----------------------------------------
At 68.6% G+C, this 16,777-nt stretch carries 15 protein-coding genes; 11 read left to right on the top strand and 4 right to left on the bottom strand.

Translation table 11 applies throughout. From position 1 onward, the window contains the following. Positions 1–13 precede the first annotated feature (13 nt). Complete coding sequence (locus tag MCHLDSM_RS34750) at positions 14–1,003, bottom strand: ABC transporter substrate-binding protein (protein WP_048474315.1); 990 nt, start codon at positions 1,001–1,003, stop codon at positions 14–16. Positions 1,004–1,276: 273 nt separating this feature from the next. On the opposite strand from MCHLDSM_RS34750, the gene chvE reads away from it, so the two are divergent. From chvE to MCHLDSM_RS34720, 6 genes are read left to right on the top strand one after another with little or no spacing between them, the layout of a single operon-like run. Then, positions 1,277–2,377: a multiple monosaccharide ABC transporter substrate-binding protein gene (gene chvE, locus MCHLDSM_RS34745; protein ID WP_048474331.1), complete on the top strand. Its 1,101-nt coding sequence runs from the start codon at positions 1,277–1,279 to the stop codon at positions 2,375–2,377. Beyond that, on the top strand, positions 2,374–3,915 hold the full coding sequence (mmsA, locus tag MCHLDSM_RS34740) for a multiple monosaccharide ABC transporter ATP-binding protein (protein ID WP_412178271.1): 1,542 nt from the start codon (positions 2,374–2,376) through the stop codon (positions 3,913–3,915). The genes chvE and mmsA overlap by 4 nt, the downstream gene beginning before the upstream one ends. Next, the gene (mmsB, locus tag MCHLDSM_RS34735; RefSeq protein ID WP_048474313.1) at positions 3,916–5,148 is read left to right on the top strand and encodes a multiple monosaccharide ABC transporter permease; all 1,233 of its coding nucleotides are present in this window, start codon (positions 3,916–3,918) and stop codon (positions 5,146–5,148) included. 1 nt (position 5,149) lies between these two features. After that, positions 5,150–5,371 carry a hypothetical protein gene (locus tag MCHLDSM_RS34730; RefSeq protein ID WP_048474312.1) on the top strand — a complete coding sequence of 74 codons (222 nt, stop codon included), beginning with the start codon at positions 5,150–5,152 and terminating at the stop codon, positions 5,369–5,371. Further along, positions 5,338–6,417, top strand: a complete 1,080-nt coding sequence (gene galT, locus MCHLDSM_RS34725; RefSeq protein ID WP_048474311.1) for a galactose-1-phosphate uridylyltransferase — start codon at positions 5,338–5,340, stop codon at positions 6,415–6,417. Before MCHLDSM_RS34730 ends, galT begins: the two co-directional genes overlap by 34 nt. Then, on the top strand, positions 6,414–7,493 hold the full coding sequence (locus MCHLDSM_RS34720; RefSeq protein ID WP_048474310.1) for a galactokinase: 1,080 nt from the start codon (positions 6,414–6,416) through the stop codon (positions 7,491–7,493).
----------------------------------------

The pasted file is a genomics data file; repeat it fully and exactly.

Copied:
At 68.6% G+C, this 16,777-nt stretch carries 15 protein-coding genes; 11 read left to right on the top strand and 4 right to left on the bottom strand.

Translation table 11 applies throughout. From position 1 onward, the window contains the following. Positions 1–13 precede the first annotated feature (13 nt). Complete coding sequence (locus tag MCHLDSM_RS34750) at positions 14–1,003, bottom strand: ABC transporter substrate-binding protein (protein WP_048474315.1); 990 nt, start codon at positions 1,001–1,003, stop codon at positions 14–16. Positions 1,004–1,276: 273 nt separating this feature from the next. On the opposite strand from MCHLDSM_RS34750, the gene chvE reads away from it, so the two are divergent. From chvE to MCHLDSM_RS34720, 6 genes are read left to right on the top strand one after another with little or no spacing between them, the layout of a single operon-like run. Then, positions 1,277–2,377: a multiple monosaccharide ABC transporter substrate-binding protein gene (gene chvE, locus MCHLDSM_RS34745; protein ID WP_048474331.1), complete on the top strand. Its 1,101-nt coding sequence runs from the start codon at positions 1,277–1,279 to the stop codon at positions 2,375–2,377. Beyond that, on the top strand, positions 2,374–3,915 hold the full coding sequence (mmsA, locus tag MCHLDSM_RS34740) for a multiple monosaccharide ABC transporter ATP-binding protein (protein ID WP_412178271.1): 1,542 nt from the start codon (positions 2,374–2,376) through the stop codon (positions 3,913–3,915). The genes chvE and mmsA overlap by 4 nt, the downstream gene beginning before the upstream one ends. Next, the gene (mmsB, locus tag MCHLDSM_RS34735; RefSeq protein ID WP_048474313.1) at positions 3,916–5,148 is read left to right on the top strand and encodes a multiple monosaccharide ABC transporter permease; all 1,233 of its coding nucleotides are present in this window, start codon (positions 3,916–3,918) and stop codon (positions 5,146–5,148) included. 1 nt (position 5,149) lies between these two features. After that, positions 5,150–5,371 carry a hypothetical protein gene (locus tag MCHLDSM_RS34730; RefSeq protein ID WP_048474312.1) on the top strand — a complete coding sequence of 74 codons (222 nt, stop codon included), beginning with the start codon at positions 5,150–5,152 and terminating at the stop codon, positions 5,369–5,371. Further along, positions 5,338–6,417, top strand: a complete 1,080-nt coding sequence (gene galT, locus MCHLDSM_RS34725; RefSeq protein ID WP_048474311.1) for a galactose-1-phosphate uridylyltransferase — start codon at positions 5,338–5,340, stop codon at positions 6,415–6,417. Before MCHLDSM_RS34730 ends, galT begins: the two co-directional genes overlap by 34 nt. Then, on the top strand, positions 6,414–7,493 hold the full coding sequence (locus MCHLDSM_RS34720; RefSeq protein ID WP_048474310.1) for a galactokinase: 1,080 nt from the start codon (positions 6,414–6,416) through the stop codon (positions 7,491–7,493).